In this post I describe a recent bilingual walking, talking, story project aimed at connecting students in years 2 and 3 at Gapwiyak School with traditional ways of knowing and being. The project was inspired by The History of Bilingual Education in the Northern Territory (Springer 2017), which I read in my first few weeks as a volunteer art educator at the school. I’d been puzzling over the problem of literacy in community and trying to understand why kids in a region with a first language other than English are taught solely in English. What I discovered in that book and by speaking with other members of the community is a stunning story of undertaking in the 1970s to make written words from a set of languages that for 40,000 years had only ever been spoken. I won’t go into more detail than that in this post but if you’d like to know the full story about how I came to be doing this project you can read my letters titled “Speechless” and "The Light Side".
After speaking with some Yolngu teachers we decided the best way to start a project like this was with a walk to the lake. There we’d split the boys and girls and the former would learn to build a traditional shade shelter and the latter would make mud babies our of clay wrapped in paperbark and learn about traditional ways to care for the young. The whole experience would be framed with a playful narrative, like a game of ‘house’. And afterwards we’d retell the story in English and in Yolngu Matha and create a storybook.
We made sure that the experience would be open ended, that is, we didn't know what the story would be, only that the theme would be traditional ways of living. What ended up happening was both comical and also tragic (something we hoped would happen) and ever since the kids haven't stopped talking about it. Some highlights were the boys making spears and getting painted up by one of the older boys like warriors, and the infamous snatching of one of the girl's babies by a dingo, which catalysed a group effort to find the baby. Unfortunately she didn't make it, but the story has become a legend. It brought everyone together, provided an opportunity to nurture empathy and inspired a possible direction for the next chapter, the story of death.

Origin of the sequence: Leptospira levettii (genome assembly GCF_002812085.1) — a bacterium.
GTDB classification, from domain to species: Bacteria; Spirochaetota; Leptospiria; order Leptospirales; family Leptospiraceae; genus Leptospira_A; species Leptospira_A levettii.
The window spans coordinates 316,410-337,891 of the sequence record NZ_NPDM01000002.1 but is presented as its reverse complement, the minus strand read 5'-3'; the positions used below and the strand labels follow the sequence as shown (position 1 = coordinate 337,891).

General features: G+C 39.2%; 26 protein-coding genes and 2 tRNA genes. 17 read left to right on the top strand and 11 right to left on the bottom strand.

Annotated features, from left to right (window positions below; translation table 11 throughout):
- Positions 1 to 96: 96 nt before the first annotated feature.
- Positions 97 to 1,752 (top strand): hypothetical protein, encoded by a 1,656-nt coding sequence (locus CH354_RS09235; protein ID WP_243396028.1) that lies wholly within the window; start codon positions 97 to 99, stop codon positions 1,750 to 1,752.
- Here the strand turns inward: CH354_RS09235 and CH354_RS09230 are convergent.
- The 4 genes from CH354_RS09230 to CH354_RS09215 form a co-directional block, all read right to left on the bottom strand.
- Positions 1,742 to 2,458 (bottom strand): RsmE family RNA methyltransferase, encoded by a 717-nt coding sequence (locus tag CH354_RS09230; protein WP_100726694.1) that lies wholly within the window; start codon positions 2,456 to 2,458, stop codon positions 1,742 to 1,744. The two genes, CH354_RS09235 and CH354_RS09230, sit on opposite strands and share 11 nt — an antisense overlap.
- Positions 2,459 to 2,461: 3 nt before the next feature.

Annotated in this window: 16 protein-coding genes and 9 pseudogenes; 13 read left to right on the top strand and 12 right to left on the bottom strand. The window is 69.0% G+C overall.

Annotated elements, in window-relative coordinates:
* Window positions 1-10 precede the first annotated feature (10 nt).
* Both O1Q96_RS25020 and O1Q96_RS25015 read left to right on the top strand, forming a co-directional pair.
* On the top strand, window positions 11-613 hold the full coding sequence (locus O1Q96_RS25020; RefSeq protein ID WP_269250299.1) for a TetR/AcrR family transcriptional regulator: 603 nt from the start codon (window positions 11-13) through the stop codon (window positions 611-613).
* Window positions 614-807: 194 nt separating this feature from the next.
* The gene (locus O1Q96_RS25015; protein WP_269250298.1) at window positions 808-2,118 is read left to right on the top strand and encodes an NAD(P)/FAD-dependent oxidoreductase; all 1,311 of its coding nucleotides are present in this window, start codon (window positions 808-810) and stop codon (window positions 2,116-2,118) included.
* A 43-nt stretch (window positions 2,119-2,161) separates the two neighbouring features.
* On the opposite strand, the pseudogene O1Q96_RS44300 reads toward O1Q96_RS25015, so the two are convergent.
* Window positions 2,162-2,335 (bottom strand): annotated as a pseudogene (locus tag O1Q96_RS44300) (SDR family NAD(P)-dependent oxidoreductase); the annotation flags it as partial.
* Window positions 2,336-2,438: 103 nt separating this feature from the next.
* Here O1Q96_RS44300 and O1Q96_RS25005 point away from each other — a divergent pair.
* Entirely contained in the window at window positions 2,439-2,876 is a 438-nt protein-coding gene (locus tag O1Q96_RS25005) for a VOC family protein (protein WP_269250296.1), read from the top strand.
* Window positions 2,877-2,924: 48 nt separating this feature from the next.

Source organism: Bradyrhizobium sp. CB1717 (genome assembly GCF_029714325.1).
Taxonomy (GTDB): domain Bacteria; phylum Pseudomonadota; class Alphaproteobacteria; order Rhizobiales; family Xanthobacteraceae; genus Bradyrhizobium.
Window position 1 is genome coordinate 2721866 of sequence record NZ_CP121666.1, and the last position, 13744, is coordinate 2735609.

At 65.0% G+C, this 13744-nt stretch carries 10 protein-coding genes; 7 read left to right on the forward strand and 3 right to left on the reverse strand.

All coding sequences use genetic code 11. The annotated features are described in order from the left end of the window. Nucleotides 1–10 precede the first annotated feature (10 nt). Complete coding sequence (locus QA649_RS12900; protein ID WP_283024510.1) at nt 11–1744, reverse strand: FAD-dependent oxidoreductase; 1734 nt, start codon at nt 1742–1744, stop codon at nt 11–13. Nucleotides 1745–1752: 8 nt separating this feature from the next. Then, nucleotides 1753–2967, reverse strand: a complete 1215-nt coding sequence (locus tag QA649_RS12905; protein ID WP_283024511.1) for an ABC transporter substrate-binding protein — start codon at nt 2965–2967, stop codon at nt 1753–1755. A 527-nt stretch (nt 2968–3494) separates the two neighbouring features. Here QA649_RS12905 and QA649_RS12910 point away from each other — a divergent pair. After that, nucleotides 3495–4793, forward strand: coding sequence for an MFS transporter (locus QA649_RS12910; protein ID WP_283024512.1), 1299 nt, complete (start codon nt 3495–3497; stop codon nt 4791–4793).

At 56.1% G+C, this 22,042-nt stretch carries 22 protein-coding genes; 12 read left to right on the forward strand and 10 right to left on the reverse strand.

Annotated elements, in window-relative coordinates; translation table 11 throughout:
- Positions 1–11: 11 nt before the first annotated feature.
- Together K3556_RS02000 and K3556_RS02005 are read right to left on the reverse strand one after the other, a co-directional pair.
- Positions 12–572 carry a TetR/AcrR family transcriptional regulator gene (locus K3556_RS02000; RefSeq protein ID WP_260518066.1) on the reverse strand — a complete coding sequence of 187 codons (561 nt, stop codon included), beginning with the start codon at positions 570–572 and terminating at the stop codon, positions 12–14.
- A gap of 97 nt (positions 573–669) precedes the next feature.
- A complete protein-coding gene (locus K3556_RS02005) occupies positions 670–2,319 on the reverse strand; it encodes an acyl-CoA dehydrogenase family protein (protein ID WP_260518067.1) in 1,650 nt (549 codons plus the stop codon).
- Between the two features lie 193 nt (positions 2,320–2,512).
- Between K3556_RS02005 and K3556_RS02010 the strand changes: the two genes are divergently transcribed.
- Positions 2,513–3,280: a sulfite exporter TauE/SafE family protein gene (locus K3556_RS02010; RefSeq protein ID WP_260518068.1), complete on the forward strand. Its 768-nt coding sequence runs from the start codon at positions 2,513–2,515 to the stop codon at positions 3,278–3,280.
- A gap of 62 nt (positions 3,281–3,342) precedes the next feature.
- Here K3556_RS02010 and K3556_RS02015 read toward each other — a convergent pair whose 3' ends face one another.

Since that first day, walking to the lake has become a much loved weekly experience. On the days without a Yolngu teacher to accompany us I run the sessions in the way of Nature Education, which I learned to do in my time leading bush school at Centennial Park in Sydney. That approach is a great fit for the Yolngu kids. It involves nature play, eco art, some bushcraft and storytelling.
The success of this project was a collaborative effort between myself, the classroom teacher and two Yolngu assistant teachers. I loved working with them and we continue to have a blast every week. Already new stories are bubbling to the surface to be captured in future books and to inform classroom learning through a ‘both-ways’ frame of reference.
After finishing the book, Jess, the classroom teacher recorded the students and some staff reading the pages and made an audio book that she showcased at a student assembly. I took the recordings and made this video version.
Improvements to the project would be to more carefully transcribe the Yolngu Matha and English translations. I found that when I consulted a few different Yolngu teachers to help with translation, it was hard to know which changes were stylistic and which were linguistic. Of course the days are gone when a team of linguists would be on hand to help but its a start and in the coming weeks we will water this seed and rejoice to discover the last of its fruit.